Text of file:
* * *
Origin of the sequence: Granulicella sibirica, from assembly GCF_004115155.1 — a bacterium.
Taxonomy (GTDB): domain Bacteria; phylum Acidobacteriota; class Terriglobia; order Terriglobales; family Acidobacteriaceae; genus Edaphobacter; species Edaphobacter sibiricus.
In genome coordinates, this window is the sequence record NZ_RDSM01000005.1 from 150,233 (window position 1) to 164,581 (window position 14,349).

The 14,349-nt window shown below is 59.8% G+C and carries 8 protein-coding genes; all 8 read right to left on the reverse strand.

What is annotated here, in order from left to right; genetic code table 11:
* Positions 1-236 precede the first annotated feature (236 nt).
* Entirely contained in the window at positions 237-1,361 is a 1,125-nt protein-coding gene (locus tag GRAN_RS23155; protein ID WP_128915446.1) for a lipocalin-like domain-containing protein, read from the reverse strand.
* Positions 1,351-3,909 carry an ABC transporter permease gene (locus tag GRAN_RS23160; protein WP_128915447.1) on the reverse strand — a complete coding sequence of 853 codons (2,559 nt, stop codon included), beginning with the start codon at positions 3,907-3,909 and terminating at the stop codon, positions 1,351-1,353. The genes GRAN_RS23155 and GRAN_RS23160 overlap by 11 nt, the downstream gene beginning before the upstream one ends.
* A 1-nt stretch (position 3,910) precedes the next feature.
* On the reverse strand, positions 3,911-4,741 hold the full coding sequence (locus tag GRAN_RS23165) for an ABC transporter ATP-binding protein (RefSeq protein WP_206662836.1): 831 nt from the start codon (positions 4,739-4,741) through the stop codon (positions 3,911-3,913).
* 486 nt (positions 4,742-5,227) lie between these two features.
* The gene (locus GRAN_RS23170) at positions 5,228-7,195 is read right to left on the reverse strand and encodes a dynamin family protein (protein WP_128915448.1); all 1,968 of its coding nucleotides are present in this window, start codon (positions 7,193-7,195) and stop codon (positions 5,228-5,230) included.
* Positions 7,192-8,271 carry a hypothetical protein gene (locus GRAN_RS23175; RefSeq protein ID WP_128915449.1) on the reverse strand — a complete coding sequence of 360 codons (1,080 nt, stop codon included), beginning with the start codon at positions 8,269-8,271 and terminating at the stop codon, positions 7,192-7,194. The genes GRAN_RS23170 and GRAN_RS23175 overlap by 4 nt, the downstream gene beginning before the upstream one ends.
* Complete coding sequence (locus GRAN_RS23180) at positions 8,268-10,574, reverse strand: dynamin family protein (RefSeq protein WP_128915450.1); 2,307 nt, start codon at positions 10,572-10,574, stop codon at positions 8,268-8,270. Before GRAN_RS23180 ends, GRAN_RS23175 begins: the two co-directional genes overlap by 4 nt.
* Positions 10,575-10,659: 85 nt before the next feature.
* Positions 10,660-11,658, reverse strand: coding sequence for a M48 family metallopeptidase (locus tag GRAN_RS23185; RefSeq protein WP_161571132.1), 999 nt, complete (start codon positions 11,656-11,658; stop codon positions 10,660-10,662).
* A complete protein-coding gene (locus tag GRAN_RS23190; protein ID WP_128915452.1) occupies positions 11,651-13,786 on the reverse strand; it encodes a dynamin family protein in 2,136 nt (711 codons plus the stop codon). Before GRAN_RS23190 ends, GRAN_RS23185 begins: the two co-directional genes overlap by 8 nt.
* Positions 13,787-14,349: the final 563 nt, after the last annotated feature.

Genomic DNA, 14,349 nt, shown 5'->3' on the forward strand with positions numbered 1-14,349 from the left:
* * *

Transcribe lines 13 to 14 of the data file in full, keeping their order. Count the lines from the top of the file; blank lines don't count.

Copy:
* Positions 7,192-8,271 carry a hypothetical protein gene (locus GRAN_RS23175; RefSeq protein ID WP_128915449.1) on the reverse strand — a complete coding sequence of 360 codons (1,080 nt, stop codon included), beginning with the start codon at positions 8,269-8,271 and terminating at the stop codon, positions 7,192-7,194. The genes GRAN_RS23170 and GRAN_RS23175 overlap by 4 nt, the downstream gene beginning before the upstream one ends.
* Complete coding sequence (locus GRAN_RS23180) at positions 8,268-10,574, reverse strand: dynamin family protein (RefSeq protein WP_128915450.1); 2,307 nt, start codon at positions 10,572-10,574, stop codon at positions 8,268-8,270. Before GRAN_RS23180 ends, GRAN_RS23175 begins: the two co-directional genes overlap by 4 nt.